grated lemongrass, to taste
Sriracha sauce, to taste
Thai sweet chili dipping sauce, to taste

Mix that stuff! If it tastes good, it's done. You can drizzle it over your rolls, into rolls, dip your rolls in it, dip your sashimi in's pretty great.

Stuff you can put in your rolls
ANYTHING YOU WANT!! (Just chop it as thin and long as you can)

When you're using raw fish, make sure you get Sushi-grade stuff. I joke not. Do it. For fish, we used tilapia and tuna. We also had some lovely cucumber, avocado, and imitation crabmeat.

How to Roll Sushi

Before you do anything else, you will want to cover your sushi rolling mat with plastic wrap. The roll will stick less, and it makes clean-up SO much easier! You're also going to want to prep a bowl of water to rinse your hands in. Sushi rice is crazy sticky. Lay a sheet of nori (seaweed) down on your mat, and press a thin layer of rice over the whole sheet, except for about an inch at the top of the sheet. Now you want to lay a thin row of whatever you want in your roll down about an inch from the edge facing you. Here's the fun part: you're now going to start the roll by taking the edge of the mat nearest you and tucking it as close as possible to where your stuffing ends. Give it a small squeeze to make it stick, and gently roll that little roll onto the rest of the nori. It's much easier to demonstrate than it is to write about! Theoretically, if my directions are adequate, you'll have a fairly solid tube of seaweed, rice, veggies, and fish. (It makes a fairly decent club, if you need to defend yourself, as well.) Now, all you have to do is wrap that up in plastic wrap and refrigerate it til you're ready to eat it! When you're ready to eat it, dip your knife in a bit of warm water (this somewhat prevents the rice from sticking to the blade) and cut your rolls into tasty bite-sized pieces of sushi. Or you could just do what I do when I eat my leftover sushi at work: gnaw at it like it's a little Japanese burrito. It's super classy, and no one will ever judge you for eating your sushi that way.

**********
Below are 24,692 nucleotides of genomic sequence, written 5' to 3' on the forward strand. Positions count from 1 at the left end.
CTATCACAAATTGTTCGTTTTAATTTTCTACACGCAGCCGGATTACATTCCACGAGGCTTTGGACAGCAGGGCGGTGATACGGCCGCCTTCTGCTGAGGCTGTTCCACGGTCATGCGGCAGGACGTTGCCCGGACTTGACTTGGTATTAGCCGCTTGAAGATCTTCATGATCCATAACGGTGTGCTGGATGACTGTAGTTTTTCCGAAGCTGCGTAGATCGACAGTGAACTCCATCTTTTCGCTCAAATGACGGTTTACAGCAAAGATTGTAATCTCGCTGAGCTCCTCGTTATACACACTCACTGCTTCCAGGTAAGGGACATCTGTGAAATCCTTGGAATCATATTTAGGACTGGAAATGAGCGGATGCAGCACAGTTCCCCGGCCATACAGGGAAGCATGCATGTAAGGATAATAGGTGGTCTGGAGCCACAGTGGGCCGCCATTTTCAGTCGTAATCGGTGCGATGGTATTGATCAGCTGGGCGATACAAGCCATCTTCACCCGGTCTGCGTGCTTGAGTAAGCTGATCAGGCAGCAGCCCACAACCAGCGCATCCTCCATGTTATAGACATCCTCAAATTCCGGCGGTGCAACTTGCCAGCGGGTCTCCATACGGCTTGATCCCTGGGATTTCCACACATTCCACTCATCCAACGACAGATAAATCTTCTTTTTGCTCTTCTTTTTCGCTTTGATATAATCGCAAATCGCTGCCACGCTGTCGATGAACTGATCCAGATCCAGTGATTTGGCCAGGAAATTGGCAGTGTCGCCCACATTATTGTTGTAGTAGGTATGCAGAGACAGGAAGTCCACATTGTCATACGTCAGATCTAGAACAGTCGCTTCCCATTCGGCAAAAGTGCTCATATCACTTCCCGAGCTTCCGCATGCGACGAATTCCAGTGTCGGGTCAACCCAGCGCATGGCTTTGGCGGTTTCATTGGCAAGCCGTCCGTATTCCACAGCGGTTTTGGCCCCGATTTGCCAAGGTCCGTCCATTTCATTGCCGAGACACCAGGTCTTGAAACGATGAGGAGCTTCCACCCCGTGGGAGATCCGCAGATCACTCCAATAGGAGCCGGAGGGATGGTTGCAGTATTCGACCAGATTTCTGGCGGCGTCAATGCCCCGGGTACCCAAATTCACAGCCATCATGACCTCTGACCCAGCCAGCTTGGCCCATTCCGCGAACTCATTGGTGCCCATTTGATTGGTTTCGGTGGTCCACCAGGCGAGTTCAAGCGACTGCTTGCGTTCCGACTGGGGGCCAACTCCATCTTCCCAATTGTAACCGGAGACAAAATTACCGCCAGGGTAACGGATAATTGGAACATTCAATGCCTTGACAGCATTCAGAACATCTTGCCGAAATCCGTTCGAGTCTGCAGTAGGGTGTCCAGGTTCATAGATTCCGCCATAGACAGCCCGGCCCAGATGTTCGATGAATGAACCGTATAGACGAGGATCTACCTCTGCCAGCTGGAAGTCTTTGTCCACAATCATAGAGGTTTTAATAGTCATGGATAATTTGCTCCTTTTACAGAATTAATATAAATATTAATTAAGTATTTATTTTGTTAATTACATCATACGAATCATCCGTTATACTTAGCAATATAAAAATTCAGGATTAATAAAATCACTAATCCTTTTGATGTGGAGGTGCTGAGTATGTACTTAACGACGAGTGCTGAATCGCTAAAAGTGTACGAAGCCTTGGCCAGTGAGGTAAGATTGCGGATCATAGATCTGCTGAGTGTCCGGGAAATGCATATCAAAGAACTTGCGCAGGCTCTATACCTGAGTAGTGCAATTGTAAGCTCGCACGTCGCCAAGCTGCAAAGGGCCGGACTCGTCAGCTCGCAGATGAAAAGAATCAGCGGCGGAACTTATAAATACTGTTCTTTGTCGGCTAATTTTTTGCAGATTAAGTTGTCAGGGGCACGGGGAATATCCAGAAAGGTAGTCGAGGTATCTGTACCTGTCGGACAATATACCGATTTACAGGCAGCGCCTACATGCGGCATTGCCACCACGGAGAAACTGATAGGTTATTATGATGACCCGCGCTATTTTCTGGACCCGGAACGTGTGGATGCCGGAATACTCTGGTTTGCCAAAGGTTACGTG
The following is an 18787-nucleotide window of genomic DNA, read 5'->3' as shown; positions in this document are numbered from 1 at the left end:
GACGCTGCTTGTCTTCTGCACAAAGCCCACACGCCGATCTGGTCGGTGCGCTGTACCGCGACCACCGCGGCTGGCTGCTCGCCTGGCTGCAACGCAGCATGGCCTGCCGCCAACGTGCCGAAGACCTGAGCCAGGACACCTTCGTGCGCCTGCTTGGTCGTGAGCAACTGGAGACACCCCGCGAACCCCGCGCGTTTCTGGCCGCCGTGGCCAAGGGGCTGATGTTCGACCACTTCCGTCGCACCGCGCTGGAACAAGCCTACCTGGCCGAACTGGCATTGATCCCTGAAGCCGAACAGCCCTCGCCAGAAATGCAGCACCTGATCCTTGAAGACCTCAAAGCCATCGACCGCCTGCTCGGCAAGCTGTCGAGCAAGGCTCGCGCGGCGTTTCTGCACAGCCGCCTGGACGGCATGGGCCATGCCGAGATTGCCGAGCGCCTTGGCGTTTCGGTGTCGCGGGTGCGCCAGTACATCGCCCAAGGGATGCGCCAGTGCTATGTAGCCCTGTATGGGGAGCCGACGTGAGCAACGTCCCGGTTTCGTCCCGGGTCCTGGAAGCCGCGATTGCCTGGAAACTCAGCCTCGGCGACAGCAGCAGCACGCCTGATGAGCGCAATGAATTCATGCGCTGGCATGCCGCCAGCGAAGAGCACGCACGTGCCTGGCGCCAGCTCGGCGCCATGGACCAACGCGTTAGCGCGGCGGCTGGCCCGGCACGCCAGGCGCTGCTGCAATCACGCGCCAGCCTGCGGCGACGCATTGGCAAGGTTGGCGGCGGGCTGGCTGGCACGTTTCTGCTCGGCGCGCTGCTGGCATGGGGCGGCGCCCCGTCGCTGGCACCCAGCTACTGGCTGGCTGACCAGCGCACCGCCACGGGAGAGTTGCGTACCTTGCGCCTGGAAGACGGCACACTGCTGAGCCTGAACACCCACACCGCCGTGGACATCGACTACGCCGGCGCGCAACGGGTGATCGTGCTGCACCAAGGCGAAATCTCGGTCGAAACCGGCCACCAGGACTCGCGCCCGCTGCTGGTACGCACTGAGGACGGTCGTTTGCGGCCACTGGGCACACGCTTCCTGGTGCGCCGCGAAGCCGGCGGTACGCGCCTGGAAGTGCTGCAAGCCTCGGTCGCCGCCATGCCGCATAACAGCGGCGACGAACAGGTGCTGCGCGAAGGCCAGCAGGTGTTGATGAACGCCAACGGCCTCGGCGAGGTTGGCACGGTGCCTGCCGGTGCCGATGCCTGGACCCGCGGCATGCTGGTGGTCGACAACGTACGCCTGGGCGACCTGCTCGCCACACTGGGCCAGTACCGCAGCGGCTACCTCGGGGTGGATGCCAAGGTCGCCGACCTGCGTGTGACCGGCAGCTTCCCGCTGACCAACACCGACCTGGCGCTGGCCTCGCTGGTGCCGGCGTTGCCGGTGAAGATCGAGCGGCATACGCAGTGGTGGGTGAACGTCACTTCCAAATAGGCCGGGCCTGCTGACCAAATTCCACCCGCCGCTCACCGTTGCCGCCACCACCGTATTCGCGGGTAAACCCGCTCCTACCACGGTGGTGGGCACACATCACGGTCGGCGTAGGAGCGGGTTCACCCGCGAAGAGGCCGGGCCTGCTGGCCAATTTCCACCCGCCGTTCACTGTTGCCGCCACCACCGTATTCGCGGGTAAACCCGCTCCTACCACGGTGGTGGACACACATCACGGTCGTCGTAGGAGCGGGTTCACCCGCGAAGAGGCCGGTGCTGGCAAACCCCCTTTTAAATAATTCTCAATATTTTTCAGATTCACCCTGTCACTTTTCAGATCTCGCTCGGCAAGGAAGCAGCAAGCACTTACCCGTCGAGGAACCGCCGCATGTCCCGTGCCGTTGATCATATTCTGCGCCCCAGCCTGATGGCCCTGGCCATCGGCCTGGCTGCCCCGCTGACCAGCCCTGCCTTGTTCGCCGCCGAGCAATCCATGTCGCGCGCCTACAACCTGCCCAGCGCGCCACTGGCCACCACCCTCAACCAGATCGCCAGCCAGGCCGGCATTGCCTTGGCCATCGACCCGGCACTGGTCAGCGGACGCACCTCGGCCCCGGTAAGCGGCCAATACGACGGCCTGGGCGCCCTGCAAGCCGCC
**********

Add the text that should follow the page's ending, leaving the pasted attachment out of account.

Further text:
Cinnamon Swirl Raisin Bread (adapted from A Whisk and A Prayer's Cinnamon Sugar Bread)

1 1/3 cup sugar
(at least) 1 tablespoon of cinnamon
2 cups flour
1 tablespoon baking powder
1/2 teaspoon salt
1 egg
1 cup milk (I used vanilla flavored coconut milk, as we've decided to forego fast-spoiling cow milk for equally tasty coconut or almond milk)
1/3 cup canola oil
Raisins. However many you have or want.